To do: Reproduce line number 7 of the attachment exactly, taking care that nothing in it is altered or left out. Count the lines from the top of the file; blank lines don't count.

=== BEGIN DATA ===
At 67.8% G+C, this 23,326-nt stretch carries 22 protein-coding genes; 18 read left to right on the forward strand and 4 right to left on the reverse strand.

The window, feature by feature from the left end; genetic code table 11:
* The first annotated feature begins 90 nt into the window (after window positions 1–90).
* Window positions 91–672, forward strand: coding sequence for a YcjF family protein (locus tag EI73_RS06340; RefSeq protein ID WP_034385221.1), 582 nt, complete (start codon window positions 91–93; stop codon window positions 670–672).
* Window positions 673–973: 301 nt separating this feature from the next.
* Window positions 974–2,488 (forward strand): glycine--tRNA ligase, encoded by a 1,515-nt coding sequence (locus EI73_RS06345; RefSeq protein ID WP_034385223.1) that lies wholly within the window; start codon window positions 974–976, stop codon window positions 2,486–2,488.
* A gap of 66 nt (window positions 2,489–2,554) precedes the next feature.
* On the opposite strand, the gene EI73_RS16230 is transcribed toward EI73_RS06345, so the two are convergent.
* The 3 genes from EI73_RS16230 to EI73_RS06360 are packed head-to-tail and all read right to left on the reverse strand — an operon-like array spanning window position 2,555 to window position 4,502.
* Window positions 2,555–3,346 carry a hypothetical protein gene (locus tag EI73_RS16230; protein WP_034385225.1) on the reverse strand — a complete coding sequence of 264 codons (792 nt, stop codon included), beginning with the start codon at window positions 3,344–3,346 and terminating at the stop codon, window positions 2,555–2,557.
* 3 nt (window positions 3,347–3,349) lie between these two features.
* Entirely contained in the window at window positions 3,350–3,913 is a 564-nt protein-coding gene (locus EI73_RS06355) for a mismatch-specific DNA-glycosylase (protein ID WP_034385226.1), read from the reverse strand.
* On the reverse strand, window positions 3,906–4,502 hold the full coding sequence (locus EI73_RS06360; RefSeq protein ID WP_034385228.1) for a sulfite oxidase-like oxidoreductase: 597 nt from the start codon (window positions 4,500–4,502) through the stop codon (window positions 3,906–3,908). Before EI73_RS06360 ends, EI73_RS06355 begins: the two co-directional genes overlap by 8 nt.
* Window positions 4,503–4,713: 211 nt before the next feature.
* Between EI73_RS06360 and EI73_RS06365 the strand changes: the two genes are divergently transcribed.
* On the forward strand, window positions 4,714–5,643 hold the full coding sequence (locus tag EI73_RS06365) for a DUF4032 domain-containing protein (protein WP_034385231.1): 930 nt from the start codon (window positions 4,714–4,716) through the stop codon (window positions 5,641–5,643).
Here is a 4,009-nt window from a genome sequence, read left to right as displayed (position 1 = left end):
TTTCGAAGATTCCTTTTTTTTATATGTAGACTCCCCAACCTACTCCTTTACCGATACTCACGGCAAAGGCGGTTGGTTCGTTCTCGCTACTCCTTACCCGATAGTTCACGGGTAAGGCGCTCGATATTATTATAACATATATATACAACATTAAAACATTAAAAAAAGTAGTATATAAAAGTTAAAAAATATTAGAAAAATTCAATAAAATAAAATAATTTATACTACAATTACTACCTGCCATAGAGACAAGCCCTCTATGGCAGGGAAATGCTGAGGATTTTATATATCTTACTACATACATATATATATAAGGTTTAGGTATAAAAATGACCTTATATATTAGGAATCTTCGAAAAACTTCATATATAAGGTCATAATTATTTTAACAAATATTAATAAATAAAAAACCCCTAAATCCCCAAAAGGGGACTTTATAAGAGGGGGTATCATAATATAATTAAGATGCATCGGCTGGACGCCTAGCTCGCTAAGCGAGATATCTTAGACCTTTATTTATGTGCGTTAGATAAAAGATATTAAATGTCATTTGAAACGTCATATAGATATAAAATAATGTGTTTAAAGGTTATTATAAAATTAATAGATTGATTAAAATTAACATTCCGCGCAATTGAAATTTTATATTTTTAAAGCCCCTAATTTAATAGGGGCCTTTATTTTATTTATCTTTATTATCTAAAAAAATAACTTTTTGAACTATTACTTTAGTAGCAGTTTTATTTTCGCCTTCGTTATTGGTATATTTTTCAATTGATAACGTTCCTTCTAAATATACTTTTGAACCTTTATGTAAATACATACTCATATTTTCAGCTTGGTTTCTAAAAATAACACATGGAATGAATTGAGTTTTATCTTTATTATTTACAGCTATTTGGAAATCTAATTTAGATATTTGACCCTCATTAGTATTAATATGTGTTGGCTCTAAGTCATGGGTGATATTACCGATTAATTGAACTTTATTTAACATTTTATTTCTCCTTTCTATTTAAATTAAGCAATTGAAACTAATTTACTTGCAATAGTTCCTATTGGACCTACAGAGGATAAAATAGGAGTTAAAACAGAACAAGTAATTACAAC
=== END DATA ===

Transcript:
* A gap of 66 nt (window positions 2,489–2,554) precedes the next feature.